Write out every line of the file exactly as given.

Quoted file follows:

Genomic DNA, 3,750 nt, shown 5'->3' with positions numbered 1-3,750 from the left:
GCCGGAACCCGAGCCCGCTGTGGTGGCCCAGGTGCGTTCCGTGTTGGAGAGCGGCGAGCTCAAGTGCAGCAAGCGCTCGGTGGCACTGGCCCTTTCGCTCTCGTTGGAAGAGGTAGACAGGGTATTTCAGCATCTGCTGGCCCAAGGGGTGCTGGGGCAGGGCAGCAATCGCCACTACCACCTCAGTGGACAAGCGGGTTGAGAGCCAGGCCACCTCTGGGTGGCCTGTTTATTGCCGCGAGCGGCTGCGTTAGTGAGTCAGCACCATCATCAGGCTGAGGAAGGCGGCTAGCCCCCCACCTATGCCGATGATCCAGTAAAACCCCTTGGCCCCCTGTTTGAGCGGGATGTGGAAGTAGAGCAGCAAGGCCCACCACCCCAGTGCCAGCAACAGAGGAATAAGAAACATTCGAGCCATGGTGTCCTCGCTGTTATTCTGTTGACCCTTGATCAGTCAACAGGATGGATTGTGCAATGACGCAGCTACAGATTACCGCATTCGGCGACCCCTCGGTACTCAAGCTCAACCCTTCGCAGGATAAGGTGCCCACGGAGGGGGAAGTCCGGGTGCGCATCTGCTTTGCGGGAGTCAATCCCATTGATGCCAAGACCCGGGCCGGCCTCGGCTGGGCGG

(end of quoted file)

Genomic DNA, 3,750 nt, shown 5'->3' with positions numbered 1-3,750 from the left:
GCCGGAACCCGAGCCCGCTGTGGTGGCCCAGGTGCGTTCCGTGTTGGAGAGCGGCGAGCTCAAGTGCAGCAAGCGCTCGGTGGCACTGGCCCTTTCGCTCTCGTTGGAAGAGGTAGACAGGGTATTTCAGCATCTGCTGGCCCAAGGGGTGCTGGGGCAGGGCAGCAATCGCCACTACCACCTCAGTGGACAAGCGGGTTGAGAGCCAGGCCACCTCTGGGTGGCCTGTTTATTGCCGCGAGCGGCTGCGTTAGTGAGTCAGCACCATCATCAGGCTGAGGAAGGCGGCTAGCCCCCCACCTATGCCGATGATCCAGTAAAACCCCTTGGCCCCCTGTTTGAGCGGGATGTGGAAGTAGAGCAGCAAGGCCCACCACCCCAGTGCCAGCAACAGAGGAATAAGAAACATTCGAGCCATGGTGTCCTCGCTGTTATTCTGTTGACCCTTGATCAGTCAACAGGATGGATTGTGCAATGACGCAGCTACAGATTACCGCATTCGGCGACCCCTCGGTACTCAAGCTCAACCCTTCGCAGGATAAGGTGCCCACGGAGGGGGAAGTCCGGGTGCGCATCTGCTTTGCGGGAGTCAATCCCATTGATGCCAAGACCCGGGCCGGCCTCGGCTGGGCGG